The leatherback turtle is the largest and most migratory of all sea turtles and deepest diving air-breathing animal. It has unique physiology which allows it to adapt to various habitats ranging from sub-polar to equatorial during its migrations. The leatherback turtle is also the only sea turtle where no cases of tumours have been diagnosed. These unique features add to the arguments for preservation of this endangered species. Here we discuss the effect of light pollution on leatherback turtle hatchlings in Tobago and the measures for their protection.
Citation: Zheleva M. The dark side of light. Light pollution kills leatherback turtle hatchlings. Biodiscovery 2012; 3: 4. DOI: 10.7750/BioDiscovery.2012.3.4
Copyright: © 2012 Zheleva. This is an open-access article distributed under the terms of the Creative Commons Attribution License, which permits unrestricted use, provided the original authors and source are credited.
Received: September 25, 2012; Accepted: September 26, 2012; Available online /Published: September 30, 2012
*Corresponding Author: Marina Zheleva, e-mail: firstname.lastname@example.org
Leatherback turtles have unique anatomy and physiology. They have the most hydrodynamic body design of any sea turtle. Instead of bony carapace the leatherback turtles have thick, leathery skin with embedded minuscule osteoderms. They are the only reptiles which lack β-keratin in their scales. Leatherback turtles differ from other sea turtles in their susceptibility to diseases. For example a disease known as fibropapillomatosis which manifests through external tumours in sea turtles have never been diagnosed in leatherback turtles. Unique physiology of leatherback turtles has important implications for understanding vertebrate biology, and is another strong argument for preservation of this endangered species.
Although leatherback turtles have survived on this planet for over 150 million years, the impacts of recent human activities have resulted in a dramatic decline in their population. In many countries they are captured, killed, and traded for their meat, shells and their leather flippers. In addition many turtles die due to injuries or drowning caused by being accidentally caught by fishing boats. Other factors threatening leatherbacks globally include loss or degradation of nesting habitat from coastal development, nest predation by native and non-native predators, marine pollution and debris.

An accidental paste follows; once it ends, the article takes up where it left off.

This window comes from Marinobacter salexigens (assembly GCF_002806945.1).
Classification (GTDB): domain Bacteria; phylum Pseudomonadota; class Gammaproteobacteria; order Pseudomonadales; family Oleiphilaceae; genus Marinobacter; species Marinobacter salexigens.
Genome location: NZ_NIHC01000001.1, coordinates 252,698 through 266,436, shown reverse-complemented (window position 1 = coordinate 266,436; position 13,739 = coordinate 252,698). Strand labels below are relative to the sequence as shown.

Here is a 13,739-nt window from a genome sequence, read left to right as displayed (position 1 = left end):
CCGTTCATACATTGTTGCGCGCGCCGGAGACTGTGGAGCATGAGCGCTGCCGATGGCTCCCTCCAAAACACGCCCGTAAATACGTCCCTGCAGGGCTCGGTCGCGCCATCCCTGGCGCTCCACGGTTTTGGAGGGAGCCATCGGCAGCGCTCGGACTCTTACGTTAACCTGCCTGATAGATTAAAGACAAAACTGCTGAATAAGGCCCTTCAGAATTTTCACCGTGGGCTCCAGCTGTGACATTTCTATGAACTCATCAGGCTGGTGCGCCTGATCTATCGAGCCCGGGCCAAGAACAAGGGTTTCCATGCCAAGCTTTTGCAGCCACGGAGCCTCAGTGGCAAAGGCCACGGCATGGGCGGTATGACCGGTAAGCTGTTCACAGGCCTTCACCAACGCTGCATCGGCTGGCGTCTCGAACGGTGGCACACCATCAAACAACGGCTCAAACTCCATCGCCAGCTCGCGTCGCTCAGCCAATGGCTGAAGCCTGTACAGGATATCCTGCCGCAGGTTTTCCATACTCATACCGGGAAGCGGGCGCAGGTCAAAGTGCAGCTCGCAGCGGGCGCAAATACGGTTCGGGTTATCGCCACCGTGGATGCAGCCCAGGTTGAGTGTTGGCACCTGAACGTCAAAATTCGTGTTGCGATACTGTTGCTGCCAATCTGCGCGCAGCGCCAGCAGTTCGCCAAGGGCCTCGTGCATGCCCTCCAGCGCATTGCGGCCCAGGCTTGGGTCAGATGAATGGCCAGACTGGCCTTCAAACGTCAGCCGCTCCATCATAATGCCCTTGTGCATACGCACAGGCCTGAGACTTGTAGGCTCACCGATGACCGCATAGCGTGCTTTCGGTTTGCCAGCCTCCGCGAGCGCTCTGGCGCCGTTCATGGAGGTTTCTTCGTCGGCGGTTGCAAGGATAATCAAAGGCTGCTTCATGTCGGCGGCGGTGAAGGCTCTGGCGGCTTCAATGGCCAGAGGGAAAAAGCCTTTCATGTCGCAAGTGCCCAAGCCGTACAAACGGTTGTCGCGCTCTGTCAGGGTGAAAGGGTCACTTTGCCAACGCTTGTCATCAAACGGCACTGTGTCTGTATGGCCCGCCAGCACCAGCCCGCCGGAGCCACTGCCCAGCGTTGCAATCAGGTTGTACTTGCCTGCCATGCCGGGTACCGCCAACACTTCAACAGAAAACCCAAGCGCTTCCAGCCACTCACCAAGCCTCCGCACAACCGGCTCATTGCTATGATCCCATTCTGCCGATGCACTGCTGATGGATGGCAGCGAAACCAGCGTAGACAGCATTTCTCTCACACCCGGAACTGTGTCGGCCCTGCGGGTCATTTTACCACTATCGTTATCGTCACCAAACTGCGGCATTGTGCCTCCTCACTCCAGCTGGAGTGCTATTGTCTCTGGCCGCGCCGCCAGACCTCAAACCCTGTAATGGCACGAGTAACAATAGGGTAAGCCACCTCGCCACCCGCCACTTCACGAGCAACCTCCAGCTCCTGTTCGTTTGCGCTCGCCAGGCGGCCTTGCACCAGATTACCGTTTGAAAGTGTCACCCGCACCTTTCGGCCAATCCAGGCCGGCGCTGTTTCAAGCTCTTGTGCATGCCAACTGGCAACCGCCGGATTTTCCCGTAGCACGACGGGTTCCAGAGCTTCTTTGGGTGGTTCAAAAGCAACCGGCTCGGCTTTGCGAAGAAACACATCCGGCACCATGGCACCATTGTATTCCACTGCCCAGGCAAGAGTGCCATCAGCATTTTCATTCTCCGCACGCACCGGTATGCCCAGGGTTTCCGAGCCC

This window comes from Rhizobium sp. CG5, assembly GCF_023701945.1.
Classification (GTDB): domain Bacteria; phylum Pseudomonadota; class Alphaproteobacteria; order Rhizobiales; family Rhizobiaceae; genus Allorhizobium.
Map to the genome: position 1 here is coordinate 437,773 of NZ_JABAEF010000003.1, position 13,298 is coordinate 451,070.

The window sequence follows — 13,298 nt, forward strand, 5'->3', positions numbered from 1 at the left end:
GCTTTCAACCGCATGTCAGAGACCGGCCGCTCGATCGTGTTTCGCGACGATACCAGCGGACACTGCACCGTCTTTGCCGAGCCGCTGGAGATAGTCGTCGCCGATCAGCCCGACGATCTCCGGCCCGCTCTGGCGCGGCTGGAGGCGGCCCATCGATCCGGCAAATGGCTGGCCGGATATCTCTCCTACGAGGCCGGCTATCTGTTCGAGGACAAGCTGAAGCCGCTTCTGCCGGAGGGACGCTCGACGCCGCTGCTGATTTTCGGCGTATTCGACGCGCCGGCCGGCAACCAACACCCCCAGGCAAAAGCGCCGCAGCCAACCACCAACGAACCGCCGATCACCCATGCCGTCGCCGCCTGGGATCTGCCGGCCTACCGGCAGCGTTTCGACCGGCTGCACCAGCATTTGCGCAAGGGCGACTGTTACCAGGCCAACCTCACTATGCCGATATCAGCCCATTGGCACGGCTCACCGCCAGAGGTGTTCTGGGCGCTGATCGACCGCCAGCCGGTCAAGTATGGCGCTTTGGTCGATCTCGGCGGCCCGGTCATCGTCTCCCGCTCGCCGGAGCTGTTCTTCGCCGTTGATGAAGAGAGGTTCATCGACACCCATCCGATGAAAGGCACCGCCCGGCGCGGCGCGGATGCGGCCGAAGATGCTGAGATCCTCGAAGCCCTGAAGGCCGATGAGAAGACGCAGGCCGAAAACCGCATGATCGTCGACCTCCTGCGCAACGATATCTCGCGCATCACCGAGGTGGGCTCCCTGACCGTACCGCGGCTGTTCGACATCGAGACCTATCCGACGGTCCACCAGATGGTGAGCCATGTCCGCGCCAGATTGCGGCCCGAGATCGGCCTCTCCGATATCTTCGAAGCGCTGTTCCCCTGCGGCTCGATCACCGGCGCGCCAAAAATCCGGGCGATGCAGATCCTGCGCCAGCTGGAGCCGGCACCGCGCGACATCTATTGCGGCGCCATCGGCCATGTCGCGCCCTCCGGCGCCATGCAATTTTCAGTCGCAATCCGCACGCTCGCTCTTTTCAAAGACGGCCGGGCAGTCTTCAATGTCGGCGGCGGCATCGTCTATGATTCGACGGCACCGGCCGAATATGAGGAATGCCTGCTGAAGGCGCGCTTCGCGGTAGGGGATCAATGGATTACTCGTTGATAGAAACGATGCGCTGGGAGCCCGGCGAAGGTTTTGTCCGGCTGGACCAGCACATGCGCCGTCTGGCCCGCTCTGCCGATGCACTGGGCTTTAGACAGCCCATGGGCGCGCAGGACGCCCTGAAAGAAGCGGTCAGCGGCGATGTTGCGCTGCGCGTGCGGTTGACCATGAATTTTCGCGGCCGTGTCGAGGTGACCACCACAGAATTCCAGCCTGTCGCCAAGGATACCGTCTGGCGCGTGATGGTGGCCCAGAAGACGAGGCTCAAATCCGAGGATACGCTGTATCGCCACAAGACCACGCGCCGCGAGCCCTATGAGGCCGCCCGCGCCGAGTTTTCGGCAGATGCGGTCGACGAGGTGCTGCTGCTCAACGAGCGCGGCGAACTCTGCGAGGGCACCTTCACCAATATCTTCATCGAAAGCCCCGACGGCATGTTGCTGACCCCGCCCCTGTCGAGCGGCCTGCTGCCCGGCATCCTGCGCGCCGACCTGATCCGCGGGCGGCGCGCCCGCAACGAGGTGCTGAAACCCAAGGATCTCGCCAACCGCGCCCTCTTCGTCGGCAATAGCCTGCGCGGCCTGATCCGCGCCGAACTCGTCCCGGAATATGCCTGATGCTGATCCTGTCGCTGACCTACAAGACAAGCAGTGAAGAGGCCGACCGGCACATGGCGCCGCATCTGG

Here we describe our observations on the threat of artificial lighting to survival of hatchlings in the Turtle beach in Tobago. Trinidad and Tobago are amongst the most important leatherback nesting sites in the world, with approximately 20% of the total world population nesting in these islands. One of the primary leatherback nesting beaches in Tobago is the Turtle Beach, which is part of the Great Courland Bay on the island’s north west coast. Hundreds of nests are laid annually on the beach with around 110 eggs per clutch, 85% of which are viable. The unviable eggs are smaller, filled mostly with water and laid on top of the viable eggs. The presence of villas and hotels near the beach results in constant light pollution of the nests. The eggs hatch in about sixty to seventy days. Hatchlings usually emerge from the nest at night due to the favourable cooler temperatures. The unviable eggs burst during the hatchlings’ scramble to the surface and the water that is released from them provide an easier path for the hatchlings. Once on the surface they use moon light and its reflections from water to find their way to the sea at night.
In August 2012 we witnessed the effect of artificial lights on the leatherback hatchlings’ orientation on the Turtle Beach. Observation on morning track on the beach (Figure 1) demonstrates that a large number of hatchlings are disoriented and heading inland instead of out to sea.
We have found hatchlings which had died of dehydration in the sun (Figure 2) and witnessed incidents when they were caught by predators like birds or dogs during daylight. These incidents demonstrate that currently artificial lighting of the nesting beaches is the biggest threat to survival of hatchlings and a major factor in declining of leatherback turtle population.
At present the most effective measure to prevent turtle hatchlings disorientation are beach patrols. The work of Save Our Sea Turtles (SOS) – a registered
community based organization, founded in 2000 with a mission to conserve Tobago’s sea turtles is already giving results. Regular patrols help disoriented hatchlings to find the sea and prevents poaching of these remarkable creatures (see Figure 3 and supplemental video).
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